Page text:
WORDS: Old fashioned words that need to be reworked into the vernacular because they're better.
Time to upgrade our collective vocabulary from words of the past as some of the language is more accurate, descriptive and evocative than contemporary options. OLD WORD :definition of how we could use it today
- •SCHEME: a plan that is dubious in it's inception and execution, almost certainly doomed to failure.EXAMPLE: The border wall scheme
- •FOLLY: more than a 'my bad' less than 'colossal fuck up',non life threatening, conditions. Will one day be explained with: What was I thinkingEXAMPLE: The folly of my man bun was the obstacle in finding a job other than barista.
- •FROCK: a dress that is more than a shirt extended or anything that can be worn with sneaks. It's pretty, worthy of hose and the effort of unique undergarments.EXAMPLE: I picked up a bitching frock for my reunion.
- •VEX (and it's variations) VEXATION, VEXATIOUS: to be a monumental annoyance, both as a the source and the recipient. It's fun to say and scrabble worthy.EXAMPLES: I will vex you out of existence! Stop being a vexation!
- •COMITY: a common ground that facilitates civil, communal behavior.EXAMPLE: Though you reject science and prefer to cling to magical thinking, finding a cure for cancer still seems like a good idea.
- •ALLEGED: still innocent until proven guilty (as is still protected in the Constitution) regardless of how emphatically guilt is asserted in tweets. Anything unproven should be predicated with alleged.EXAMPLE: The alleged assailant...the alleged murder... the alleged billionaire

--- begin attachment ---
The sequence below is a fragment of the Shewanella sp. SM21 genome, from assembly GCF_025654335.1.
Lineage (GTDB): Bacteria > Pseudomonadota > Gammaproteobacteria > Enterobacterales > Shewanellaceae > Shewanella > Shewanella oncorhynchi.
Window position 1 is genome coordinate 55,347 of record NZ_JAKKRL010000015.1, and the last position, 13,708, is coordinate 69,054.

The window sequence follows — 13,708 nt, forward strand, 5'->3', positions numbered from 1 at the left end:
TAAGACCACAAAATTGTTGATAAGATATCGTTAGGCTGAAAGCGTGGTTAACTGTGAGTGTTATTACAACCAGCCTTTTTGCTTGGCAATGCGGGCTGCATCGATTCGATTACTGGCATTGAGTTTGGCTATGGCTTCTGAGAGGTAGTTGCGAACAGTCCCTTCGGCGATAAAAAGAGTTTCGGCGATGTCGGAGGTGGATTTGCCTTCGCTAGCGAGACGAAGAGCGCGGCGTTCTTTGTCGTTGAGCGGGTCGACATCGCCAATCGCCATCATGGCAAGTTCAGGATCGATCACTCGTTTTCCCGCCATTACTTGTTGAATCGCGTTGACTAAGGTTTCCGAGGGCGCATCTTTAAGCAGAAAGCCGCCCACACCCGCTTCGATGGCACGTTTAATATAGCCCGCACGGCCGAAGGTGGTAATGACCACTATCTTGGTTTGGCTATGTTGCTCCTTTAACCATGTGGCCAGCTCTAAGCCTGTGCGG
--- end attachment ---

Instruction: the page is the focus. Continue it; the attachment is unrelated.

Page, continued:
- •JUXTAPOSITION: placing two or more things side by side for contrast or comparison.EXAMPLE: The juxtaposition of the two back-to-back presidencies caused a great deal of concern.Suggested by @celinerogers
- •Avuncular: adj. "Relating to an uncle.""He saw his boss as more than an employer; their relationship had evolved to the realm of the avuncular in its dynamics."Suggested by @eriknmichaelssrn
- •SCURRIL/SCURRILEVulgar, indecent, 'buffoonish'Suggested by @ggshortie
- •GOLLY: a verbal response rather than rolling one's eyes at statements that not only provide too much information but falls to the range of I can't un hear that.EXAMPLE: so we wound up in the emergency room because his piercing chain got tangled up with mine while we were going at it.... golly. (There's no counter statement)
- •DAMSEL-a young unmarried womanDamsel in distress sounds so much nicer than 'girl she be trippin'.Suggested by @angela3950
- •HANKY PANKY-behavior, in particular sexual or legally dubious behavior, considered improper but not seriously so.Delightfully non-specific naughtinessSuggested by @jennifergster
- •FORTNIGHT: Two weeksAfter a fortnight, the novelty of relative visits wears off and you just want them out of your space.
- •MOREOVER: Additionally (and important).He's an idiot with a third-grade vocabulary; moreover, he's dangerous.
- •SCOUNDREL: A baddieThat scoundrel didn't include the tax when splitting the dinner check.
- •Lollygagging....it's something the cycle instructor shouts at us during the ride, as in, "No lollygagging."Suggested by @HUNTER8myhomework